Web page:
November 15th, 2010
If you are involved in Green Technology you may be interested that the USPTO has recently announced that a Green Technology Pilot Program which allows for expedited processing of patent applications related to green technology is being extended through December 31, 2011 due to the programs success.
No Comments »
October 13th, 2010
In an earlier comment on the vast numbers of computers, cellphones and digital products being discarded, the statistic that only 15-20% of them are recycled was somewhat alarming.
This rather low level of recycling is borne out by a recent study by Retrevo.
Despite the fact that at least 20 states have an electronics recycling law and some others have voluntary recycling projects, more than 60% of people surveyed do not incorporate their electronic gadgets and devices into their recycling practices:
- Only 39% of people claim to recycle all of their old electronic gadgets
- 17% don’t know how to recycle their old gadgets
- 7% didn’t care to know how to recycle their old gadgets
- 26% didn’t get around to it
- 11% said e-cycling wasn’t available where they lived
Some major retailers, such as RadioShack, Costco and Sam’s Club, offer trade-ins; there is a ray of hope that this incentive will remind consumers to e-cycle. Best Buy will accept items in its stores and will pick up old TVs when delivering a new television set. gift card for immediate use;
Furthermore, if manufacturers joined HP and Gateway in promoting e-cycling, more buyers might earn rebates that would be applied to their new model.
As consumers approach the holiday shopping season, it’s time for manufacturers and retailers to do their part to help reduce ewaste by actively promoting e-cycling as good for consumers and good for the planet.
The responsible disposal of electronic gadgets and devices raises concerns because many components are not biodegradable and will seep into the ground and perhaps groundwater sources. Newer models may be equipped with environmentally friendly parts, such as an eco-friendly fire safety solution, so discarding them will have a lesser impact on the landfill over time.
3 Comments »
August 19th, 2010
EPA to Take Action on Chemicals Used in Dyes, Flame Retardants, and Industrial Detergents Efforts to limit exposure and reduce harm to people
Release date: 08/18/2010
WASHINGTON – As part of Administrator Lisa P. Jackson’s commitment to strengthen and reform chemical management, the U.S. Environmental Protection Agency (EPA) released action plans today to address the potential health risks of benzidine dyes, hexabromocyclododecane (HBCD) and nonylphenol (NP)/nonylphenol ethoxylates (NPEs). The chemicals are widely used in both consumer and industrial applications, including dyes, flame retardants, and industrial laundry detergents. The plans identify a range of actions the agency is considering under the Toxic Substances Control Act (TSCA). Read full release
The Earthwise Fire Safety blog commends the EPA for their continued efforts to make our planet a safe environment for all living things. These efforts align with the chemical industry’s commitment to sustainability in products and to consumer safety. Today, the chemical industry spends millions of dollars on green chemistry R&D to create and introduce new eco-friendly solutions for many business sectors.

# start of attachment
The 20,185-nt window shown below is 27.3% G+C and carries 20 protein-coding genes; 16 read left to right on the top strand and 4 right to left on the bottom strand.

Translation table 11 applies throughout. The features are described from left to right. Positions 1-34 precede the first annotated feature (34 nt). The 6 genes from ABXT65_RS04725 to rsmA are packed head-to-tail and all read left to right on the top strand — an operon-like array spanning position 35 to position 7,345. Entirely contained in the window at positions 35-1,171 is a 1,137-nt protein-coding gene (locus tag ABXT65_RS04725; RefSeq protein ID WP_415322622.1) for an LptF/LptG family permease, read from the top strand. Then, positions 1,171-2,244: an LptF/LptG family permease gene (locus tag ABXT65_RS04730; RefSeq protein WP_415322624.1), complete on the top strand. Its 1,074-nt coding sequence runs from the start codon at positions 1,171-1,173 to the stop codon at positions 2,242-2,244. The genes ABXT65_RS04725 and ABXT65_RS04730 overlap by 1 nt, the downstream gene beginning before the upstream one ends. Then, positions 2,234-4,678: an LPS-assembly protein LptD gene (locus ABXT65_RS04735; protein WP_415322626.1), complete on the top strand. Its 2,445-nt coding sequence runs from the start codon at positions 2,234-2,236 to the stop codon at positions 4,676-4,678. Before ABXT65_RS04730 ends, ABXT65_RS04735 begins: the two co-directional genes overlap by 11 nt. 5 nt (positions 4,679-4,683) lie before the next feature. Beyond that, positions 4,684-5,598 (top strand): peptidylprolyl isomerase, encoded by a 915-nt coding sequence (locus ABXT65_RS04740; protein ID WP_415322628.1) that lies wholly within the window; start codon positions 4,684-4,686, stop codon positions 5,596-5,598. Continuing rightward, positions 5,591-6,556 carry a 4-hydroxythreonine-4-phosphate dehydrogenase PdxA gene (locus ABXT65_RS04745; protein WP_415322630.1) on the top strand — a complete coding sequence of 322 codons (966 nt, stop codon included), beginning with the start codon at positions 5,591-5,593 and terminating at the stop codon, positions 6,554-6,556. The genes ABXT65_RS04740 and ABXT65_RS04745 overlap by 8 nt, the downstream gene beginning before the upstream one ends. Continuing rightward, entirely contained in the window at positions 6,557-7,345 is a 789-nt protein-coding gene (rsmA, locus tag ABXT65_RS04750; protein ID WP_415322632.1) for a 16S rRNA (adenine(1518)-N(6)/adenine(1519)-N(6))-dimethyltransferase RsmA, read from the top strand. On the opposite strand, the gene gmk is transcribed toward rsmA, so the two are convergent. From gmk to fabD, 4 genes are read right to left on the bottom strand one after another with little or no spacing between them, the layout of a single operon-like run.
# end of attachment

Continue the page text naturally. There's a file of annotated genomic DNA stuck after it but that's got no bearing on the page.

For example, the flame retardants that are critical ingredients in many consumer electronic products, as well as the interiors of automobiles and airplanes, save lives and protect property from fires. These flame retardants are now available as eco-friendly alternatives to products from the past. Trial testing by industry leader Albemarle and its Earthwise brand are currently underway and many of these new green alternatives will be introduced to the market later this year.
High-efficiency polystyrene insulation is very important to everyone’s efforts to reduce energy consumption and global warming, but this insulation requires highly effective flame retardants to maintain fire safety. The chemical industry has been working to develop a new generation of flame retardants that does not present the same concerns as HBCD. The new products are based on polymers (like a plastic) with larger molecules, which impede their absorption by humans, animals and plants.
2 Comments »
August 4th, 2010
(Seen in WSJ August 4, 2010) Americans are spending more on electronics like iPads and flat-screen televisions and less on durable goods like furniture, washing machines and lawn mowers, according to government data released Tuesday.
Consumers are spending on electronics over durable goods like furniture. Above, shoppers for televisions at Costco in Mountain View, Calif.
The shift reflects a change in priorities for American consumers. After pouring money into all aspects of their homes during the previous decade, consumers are redirecting their purchases to eye-grabbing technology and socking away more of what’s left over into savings. Apparel company executives are worried the lure of electronics will eat into their sales as the back-to-school season gets under way.